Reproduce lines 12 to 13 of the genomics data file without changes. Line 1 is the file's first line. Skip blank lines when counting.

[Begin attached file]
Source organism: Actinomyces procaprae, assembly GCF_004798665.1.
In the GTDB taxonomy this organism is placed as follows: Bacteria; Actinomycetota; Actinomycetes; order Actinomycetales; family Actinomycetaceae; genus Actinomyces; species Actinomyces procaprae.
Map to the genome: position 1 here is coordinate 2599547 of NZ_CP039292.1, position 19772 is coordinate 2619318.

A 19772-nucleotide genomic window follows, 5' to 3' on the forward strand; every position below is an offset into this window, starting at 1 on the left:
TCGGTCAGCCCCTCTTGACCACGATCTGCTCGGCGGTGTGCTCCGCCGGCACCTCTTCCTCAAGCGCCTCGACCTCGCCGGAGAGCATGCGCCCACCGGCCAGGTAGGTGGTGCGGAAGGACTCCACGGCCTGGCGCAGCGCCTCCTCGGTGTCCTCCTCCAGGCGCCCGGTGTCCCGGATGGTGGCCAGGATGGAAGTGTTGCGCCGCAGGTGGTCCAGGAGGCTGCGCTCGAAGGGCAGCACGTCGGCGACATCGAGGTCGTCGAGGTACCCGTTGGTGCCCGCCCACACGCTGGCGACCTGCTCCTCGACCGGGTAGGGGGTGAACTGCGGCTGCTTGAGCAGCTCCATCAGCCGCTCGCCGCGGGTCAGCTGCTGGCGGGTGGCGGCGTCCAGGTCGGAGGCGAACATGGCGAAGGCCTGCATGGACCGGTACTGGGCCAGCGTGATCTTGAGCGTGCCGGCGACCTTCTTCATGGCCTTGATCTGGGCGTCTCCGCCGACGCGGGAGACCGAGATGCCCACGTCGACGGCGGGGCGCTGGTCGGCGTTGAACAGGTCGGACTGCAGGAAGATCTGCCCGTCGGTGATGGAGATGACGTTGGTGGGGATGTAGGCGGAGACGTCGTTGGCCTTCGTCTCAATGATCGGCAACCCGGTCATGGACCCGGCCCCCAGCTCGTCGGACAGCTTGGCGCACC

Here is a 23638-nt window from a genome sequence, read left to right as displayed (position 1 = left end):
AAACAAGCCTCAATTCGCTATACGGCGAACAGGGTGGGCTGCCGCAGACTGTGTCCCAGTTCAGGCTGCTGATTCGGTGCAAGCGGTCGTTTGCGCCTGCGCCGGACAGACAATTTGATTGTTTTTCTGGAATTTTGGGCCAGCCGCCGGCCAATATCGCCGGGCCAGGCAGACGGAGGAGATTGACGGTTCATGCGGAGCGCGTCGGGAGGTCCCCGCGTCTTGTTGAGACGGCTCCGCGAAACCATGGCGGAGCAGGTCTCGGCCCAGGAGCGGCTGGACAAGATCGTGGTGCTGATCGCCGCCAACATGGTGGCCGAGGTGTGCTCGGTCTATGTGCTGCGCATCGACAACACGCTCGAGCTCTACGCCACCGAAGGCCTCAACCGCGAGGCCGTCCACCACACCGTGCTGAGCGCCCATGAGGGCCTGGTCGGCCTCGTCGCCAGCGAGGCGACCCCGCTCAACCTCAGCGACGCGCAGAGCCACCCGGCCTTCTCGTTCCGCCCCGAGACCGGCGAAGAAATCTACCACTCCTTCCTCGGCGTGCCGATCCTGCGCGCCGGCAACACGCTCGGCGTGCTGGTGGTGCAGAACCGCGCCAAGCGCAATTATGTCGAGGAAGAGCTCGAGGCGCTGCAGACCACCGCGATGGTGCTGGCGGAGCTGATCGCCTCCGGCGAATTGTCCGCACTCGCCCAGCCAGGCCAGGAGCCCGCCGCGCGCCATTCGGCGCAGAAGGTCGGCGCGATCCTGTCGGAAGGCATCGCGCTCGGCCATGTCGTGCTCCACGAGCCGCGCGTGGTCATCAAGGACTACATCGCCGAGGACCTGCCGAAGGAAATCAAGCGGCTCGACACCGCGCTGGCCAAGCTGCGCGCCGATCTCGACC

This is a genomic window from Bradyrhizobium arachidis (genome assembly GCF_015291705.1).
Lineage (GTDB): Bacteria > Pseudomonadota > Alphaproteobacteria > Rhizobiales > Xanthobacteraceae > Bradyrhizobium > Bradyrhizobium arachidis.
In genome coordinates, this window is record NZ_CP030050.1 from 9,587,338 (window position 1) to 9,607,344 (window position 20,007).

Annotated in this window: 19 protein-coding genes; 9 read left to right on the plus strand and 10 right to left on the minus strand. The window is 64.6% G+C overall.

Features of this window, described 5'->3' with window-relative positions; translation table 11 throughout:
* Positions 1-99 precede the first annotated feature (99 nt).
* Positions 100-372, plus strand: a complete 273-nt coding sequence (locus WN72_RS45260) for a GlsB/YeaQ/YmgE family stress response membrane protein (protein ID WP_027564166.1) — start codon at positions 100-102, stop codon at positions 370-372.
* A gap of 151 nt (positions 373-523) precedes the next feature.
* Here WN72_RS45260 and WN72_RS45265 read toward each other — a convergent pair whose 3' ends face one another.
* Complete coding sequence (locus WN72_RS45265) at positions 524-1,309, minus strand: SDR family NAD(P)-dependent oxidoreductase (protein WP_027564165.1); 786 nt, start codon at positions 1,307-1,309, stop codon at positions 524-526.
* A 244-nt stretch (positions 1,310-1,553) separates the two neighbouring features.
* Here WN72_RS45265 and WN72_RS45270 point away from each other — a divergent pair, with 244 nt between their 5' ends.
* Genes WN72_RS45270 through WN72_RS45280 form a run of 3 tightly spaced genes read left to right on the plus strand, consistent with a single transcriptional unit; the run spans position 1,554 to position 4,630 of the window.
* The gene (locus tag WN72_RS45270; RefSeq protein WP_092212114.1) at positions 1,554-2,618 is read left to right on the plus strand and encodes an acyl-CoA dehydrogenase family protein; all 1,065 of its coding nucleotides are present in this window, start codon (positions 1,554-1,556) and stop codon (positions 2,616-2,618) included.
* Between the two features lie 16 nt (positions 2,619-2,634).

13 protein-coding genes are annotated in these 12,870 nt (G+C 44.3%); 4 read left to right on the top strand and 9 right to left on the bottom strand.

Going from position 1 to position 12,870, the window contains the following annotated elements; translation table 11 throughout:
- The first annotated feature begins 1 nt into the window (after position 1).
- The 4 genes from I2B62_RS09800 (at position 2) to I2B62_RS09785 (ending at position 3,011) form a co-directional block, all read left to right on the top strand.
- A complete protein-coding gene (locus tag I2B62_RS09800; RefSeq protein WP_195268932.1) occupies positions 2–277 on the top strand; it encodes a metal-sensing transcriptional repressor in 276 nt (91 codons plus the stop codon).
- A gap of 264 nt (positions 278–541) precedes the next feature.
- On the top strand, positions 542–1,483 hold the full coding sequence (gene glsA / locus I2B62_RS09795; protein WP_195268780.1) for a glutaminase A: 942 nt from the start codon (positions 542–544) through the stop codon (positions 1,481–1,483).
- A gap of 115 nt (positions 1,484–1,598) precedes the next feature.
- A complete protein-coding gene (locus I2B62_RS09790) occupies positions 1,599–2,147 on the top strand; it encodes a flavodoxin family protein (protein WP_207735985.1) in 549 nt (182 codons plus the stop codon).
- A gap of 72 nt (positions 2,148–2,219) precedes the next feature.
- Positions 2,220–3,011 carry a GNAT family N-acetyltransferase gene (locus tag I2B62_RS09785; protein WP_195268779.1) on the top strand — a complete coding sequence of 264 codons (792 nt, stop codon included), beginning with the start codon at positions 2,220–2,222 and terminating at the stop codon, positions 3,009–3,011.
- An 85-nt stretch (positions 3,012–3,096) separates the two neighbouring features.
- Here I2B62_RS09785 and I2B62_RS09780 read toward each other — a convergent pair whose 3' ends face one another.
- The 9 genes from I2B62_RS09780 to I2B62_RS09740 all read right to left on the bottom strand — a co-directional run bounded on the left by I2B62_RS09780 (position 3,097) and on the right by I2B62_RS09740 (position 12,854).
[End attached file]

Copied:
Features of this window, described 5'->3' with window-relative positions; translation table 11 throughout:
* Positions 1-99 precede the first annotated feature (99 nt).